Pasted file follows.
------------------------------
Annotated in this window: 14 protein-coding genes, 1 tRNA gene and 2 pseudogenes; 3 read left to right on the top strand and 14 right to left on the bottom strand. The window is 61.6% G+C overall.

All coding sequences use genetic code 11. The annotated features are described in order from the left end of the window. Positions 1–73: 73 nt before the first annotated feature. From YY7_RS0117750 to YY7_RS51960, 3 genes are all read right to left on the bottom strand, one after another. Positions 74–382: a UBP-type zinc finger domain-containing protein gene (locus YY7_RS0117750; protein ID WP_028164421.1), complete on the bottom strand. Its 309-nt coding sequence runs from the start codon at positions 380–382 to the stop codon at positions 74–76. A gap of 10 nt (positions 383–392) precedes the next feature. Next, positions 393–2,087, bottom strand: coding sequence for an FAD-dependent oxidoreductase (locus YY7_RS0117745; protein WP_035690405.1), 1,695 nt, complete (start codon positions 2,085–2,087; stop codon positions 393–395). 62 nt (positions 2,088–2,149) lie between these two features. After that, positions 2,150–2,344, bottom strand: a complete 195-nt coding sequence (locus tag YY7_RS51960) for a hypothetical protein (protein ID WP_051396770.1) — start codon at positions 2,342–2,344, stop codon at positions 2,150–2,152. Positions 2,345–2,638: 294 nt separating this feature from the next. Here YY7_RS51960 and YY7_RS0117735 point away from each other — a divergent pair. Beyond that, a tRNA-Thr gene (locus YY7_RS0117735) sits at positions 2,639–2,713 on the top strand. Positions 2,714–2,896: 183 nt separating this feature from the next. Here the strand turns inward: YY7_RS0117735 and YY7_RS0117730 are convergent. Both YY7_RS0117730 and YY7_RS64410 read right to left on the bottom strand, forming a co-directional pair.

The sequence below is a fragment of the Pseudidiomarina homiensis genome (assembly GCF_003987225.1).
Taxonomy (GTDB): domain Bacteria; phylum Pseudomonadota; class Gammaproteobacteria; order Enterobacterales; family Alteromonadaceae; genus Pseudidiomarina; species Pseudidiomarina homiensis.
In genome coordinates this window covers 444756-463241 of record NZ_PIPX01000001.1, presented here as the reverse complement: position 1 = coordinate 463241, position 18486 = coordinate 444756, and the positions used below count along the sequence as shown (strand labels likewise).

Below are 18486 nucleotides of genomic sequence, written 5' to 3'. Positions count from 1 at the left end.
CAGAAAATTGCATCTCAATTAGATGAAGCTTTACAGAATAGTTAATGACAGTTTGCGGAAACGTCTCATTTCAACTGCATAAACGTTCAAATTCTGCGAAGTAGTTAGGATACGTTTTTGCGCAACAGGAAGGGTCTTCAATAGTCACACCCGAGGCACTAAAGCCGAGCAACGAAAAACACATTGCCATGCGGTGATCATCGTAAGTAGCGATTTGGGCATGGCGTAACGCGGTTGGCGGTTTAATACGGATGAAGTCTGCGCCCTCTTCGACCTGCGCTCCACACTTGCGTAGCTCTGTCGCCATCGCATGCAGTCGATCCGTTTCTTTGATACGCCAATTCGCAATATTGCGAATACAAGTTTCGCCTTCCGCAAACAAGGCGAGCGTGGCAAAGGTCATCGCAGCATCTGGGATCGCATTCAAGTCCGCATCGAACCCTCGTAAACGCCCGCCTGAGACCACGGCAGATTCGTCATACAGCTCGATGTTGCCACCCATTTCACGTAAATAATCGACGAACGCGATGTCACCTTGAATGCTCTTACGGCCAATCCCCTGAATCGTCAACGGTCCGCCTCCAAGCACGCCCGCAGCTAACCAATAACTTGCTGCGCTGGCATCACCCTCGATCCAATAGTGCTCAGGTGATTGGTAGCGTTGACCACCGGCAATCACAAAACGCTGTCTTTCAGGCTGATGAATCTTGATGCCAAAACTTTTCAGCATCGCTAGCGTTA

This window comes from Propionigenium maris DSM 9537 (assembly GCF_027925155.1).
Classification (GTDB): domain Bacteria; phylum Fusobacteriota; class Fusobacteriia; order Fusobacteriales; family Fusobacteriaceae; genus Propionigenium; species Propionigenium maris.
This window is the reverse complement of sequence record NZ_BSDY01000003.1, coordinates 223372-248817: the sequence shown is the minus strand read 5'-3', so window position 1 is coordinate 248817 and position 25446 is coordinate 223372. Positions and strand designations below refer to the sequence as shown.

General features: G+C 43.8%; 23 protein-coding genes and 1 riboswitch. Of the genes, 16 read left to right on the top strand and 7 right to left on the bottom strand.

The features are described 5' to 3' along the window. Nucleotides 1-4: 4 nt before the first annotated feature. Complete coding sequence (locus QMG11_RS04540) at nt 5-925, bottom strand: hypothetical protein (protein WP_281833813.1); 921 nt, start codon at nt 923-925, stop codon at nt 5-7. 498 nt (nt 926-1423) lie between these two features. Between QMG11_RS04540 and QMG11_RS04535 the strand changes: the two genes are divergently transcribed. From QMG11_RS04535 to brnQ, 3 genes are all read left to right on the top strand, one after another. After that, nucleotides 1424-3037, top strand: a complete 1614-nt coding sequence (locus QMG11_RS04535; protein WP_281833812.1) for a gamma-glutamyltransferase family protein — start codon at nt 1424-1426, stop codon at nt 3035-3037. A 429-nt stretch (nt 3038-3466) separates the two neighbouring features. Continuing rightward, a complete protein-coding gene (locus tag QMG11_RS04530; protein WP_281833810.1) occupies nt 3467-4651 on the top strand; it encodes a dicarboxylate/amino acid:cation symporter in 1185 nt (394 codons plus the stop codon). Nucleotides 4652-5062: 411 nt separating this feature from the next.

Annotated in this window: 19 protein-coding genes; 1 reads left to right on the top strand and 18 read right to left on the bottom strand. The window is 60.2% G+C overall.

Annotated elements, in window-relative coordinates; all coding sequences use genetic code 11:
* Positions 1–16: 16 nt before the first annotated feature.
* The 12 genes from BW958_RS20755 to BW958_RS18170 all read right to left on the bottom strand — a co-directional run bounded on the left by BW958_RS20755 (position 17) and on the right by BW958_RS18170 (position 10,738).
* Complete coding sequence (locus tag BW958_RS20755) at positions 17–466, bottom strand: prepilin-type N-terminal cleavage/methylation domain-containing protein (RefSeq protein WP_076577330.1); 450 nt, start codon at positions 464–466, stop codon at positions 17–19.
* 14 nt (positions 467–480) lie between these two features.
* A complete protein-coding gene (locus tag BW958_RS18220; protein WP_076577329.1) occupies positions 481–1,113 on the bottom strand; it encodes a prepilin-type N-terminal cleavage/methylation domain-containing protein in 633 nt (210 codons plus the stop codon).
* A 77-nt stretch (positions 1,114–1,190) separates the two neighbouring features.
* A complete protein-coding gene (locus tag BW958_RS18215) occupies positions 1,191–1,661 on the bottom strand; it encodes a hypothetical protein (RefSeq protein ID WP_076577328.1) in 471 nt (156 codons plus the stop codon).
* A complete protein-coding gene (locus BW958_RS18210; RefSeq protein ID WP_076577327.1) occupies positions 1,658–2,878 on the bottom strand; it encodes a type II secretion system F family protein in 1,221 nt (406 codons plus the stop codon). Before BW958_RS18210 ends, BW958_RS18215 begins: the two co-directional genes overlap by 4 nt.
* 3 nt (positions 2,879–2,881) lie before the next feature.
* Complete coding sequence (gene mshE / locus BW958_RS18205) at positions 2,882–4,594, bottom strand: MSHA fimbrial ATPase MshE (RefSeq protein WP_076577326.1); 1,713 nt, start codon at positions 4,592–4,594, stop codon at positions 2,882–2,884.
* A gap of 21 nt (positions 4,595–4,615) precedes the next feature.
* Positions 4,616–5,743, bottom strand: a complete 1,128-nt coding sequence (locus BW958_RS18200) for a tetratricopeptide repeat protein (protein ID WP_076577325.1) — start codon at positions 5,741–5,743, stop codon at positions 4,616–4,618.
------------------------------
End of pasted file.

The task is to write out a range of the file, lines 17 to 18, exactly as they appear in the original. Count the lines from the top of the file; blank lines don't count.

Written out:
* Complete coding sequence (locus tag BW958_RS20755) at positions 17–466, bottom strand: prepilin-type N-terminal cleavage/methylation domain-containing protein (RefSeq protein WP_076577330.1); 450 nt, start codon at positions 464–466, stop codon at positions 17–19.
* 14 nt (positions 467–480) lie between these two features.